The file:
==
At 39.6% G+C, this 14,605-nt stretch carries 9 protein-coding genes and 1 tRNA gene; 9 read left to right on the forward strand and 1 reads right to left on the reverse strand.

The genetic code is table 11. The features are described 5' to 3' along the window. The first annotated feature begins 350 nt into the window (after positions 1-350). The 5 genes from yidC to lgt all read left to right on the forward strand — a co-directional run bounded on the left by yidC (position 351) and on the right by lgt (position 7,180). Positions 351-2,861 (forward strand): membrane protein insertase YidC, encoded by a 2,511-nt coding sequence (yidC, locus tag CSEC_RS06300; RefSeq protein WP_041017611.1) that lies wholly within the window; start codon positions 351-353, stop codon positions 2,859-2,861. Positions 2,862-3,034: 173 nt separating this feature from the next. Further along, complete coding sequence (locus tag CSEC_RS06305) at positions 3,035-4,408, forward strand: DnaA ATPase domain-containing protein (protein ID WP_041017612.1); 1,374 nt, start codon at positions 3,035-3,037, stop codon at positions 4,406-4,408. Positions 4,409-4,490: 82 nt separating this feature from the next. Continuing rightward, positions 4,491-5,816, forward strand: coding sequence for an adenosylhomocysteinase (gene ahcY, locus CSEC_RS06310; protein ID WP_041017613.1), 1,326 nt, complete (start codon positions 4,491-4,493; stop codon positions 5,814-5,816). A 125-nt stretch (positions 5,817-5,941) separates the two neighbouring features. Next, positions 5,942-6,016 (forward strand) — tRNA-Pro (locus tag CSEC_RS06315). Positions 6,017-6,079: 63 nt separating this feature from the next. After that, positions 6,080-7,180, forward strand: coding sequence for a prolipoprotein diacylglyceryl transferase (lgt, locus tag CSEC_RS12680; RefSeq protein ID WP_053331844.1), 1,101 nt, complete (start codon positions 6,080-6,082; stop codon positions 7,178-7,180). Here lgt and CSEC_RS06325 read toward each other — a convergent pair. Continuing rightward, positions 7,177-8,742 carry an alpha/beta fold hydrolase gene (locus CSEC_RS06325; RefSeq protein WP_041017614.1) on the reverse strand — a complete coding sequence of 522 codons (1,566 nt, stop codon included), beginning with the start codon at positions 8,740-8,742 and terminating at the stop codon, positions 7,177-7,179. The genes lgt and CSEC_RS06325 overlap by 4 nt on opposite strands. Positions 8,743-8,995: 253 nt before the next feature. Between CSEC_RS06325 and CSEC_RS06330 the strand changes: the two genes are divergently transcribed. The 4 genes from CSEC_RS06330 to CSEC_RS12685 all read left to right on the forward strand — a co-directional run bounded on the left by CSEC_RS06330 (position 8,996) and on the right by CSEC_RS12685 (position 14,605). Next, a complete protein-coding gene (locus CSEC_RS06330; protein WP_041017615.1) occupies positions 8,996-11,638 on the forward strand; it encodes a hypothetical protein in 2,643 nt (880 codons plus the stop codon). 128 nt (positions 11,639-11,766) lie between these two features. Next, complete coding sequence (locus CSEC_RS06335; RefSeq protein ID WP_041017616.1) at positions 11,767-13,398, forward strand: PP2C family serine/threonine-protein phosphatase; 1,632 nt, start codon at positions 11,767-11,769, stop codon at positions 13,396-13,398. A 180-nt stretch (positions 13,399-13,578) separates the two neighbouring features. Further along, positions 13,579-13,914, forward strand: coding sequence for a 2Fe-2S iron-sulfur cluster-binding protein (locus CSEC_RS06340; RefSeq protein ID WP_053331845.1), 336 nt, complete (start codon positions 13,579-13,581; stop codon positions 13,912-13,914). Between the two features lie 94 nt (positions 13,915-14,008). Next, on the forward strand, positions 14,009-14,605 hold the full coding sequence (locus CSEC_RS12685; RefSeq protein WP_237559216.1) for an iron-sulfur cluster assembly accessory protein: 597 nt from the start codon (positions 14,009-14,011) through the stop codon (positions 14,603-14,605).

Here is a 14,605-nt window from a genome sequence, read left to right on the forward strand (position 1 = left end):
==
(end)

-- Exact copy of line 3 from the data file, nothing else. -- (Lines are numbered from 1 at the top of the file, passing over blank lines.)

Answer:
Here is a 14,605-nt window from a genome sequence, read left to right on the forward strand (position 1 = left end):